That was another thing I learned early on — everyone’s the same. My Dad would tell me before tours, “Oh, be careful in Italy, they’re thieves there.” I was like, Dad, we’re Italian. And I’d come back and just tell him that everyone’s the same. We all just want to do the same shit and live a decent life and be happy. There’s of course these idiosyncrasies of regions, but at the core, everybody wants the same shit.
CC: Did finding this sort of global sameness change your outlook, coming from a childhood that was often baseless?
JC: I think it mellowed me out, as far as the way I saw humanity. I don’t know though. I don’t look backwards much. The older I get, the less I like looking backwards. I don’t really ponder or ruminate or whatever you want to call it. Looking back is wasting time for the present. I like developing what’s happening. I don’t listen to my records after I put them out, and I know the failures of those experiments as they’re happening.
I think I’ve been trying to tell the same story since the beginning. It’s just from different vantage points. I’m just trying to refine it or find a potency that I couldn’t before. I mean it might sound pretentious, but that’s what it is. Even when I try to get away from it, I find I can’t get away from my voice. No matter what, I’m stuck with myself.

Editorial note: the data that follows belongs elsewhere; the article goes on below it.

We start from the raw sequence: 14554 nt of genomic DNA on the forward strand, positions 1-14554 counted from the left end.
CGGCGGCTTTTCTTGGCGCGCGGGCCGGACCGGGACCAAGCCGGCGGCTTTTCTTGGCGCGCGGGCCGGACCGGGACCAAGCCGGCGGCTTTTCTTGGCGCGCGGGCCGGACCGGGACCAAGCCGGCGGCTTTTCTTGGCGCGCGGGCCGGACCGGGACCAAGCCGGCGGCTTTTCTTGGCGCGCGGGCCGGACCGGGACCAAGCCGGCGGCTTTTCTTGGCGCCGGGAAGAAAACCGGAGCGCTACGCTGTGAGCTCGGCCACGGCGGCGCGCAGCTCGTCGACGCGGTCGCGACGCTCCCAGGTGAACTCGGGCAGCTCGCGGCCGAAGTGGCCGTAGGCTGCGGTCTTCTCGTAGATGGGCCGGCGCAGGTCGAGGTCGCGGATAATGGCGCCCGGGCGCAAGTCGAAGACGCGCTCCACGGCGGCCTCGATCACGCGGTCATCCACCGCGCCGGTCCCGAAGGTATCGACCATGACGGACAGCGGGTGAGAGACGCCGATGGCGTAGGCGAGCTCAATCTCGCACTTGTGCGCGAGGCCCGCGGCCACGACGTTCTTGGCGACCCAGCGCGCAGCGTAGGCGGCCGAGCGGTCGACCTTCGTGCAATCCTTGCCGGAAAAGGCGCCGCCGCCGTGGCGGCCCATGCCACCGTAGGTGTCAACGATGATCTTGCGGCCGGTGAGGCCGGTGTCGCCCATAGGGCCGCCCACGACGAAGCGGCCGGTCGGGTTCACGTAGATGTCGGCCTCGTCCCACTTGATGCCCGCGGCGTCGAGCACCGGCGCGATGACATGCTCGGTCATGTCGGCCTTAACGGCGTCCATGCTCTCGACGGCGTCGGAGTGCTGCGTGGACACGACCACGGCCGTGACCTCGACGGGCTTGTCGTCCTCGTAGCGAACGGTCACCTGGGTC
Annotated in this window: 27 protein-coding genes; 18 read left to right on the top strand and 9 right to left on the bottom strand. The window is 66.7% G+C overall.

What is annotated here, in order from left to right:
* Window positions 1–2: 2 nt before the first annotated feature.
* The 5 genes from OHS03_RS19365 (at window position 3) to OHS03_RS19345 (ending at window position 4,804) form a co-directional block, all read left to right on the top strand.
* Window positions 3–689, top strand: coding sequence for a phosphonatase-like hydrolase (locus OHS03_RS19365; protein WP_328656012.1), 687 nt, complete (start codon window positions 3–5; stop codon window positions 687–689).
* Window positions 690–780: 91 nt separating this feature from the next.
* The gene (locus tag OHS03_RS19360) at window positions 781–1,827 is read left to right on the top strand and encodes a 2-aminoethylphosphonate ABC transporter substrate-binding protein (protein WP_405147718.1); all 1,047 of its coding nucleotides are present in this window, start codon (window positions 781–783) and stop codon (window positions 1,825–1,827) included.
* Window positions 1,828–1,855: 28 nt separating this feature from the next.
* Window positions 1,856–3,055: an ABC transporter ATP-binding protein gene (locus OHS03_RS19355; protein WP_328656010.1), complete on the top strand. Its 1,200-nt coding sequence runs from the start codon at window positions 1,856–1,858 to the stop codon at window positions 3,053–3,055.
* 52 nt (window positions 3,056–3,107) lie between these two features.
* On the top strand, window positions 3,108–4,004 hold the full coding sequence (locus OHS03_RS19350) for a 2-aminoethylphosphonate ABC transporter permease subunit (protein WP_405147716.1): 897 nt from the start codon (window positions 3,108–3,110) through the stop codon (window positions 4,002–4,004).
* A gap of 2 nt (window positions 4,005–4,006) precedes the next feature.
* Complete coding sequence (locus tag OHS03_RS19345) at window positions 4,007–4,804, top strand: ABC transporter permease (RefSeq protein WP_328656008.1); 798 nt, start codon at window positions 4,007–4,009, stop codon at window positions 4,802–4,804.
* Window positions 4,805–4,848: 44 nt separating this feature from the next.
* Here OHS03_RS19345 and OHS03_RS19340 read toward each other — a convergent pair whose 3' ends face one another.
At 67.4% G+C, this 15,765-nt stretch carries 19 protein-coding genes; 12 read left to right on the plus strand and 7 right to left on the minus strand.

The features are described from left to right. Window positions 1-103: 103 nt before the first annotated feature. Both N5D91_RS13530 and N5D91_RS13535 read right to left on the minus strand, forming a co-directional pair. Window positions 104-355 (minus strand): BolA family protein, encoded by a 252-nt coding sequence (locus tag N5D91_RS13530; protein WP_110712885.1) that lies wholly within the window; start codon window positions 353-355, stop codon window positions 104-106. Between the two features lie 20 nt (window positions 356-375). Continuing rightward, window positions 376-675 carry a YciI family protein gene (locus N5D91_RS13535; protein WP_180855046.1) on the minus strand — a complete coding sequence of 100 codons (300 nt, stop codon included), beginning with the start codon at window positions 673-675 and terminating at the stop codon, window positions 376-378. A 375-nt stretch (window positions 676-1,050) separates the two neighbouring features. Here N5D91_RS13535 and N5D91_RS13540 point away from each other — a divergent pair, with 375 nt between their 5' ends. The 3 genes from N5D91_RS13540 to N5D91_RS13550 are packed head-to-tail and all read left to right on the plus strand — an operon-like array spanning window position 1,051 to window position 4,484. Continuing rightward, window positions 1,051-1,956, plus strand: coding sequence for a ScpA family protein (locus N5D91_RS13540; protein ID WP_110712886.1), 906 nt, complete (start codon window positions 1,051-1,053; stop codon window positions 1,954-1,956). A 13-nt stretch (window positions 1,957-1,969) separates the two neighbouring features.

CC: Speaking of your voice- in the Holy War video, you mention William Burroughs as being your inspiration for visiting Mexico City. What does his writing mean for you?
JC: It’s weird, because I didn’t graduate from high school. A lot of the reading they wanted to have us do, I wasn’t really attracted to, but I also didn’t want to be an idiot. So I kind of taught myself with stuff that made sense to me. I was a kid, and I read what aligned with my sensibility. It was ego shit, really. I’m simple, when it comes to writers. If I can read it and see what I’m reading, then I like it, and Burroughs is one of those guys. Some of his stuff is totally insane, like “Naked Lunch.” But his early works, where he talks about life, it’s a life that, at that point, was completely distant to me. The things he talked about and the places he talked about? That was like Lord of the Rings to me. It was a fucking fantasy! I wanted to see those places.
And with Mexico City, there was all this taboo shit around it when I was growing up. The cartel, the worshipping of the dead. All this shit you’re told in the media about it being ruthless and dangerous. It’s painted as this lawless bloodbath. The only way I heard that it was okay to go there was from people who had been there, and it sounded like Berlin in the 70’s. Just this beautiful, incredible place.
CC: You use the words “endless crumbling metropolis” to describe it in your video. That feels a bit Burroughs-esque.
JC: It’s still hard to describe what it is. There’s no other city that I can compare it to. It feels like Paris and Barcelona and Rome and Los Angeles all wrapped up. To imagine what shape it is, forget it, dude. It’s sprawling. When you’re landing, you can’t see in any direction where there isn’t just houses. There’s no way to do it justice.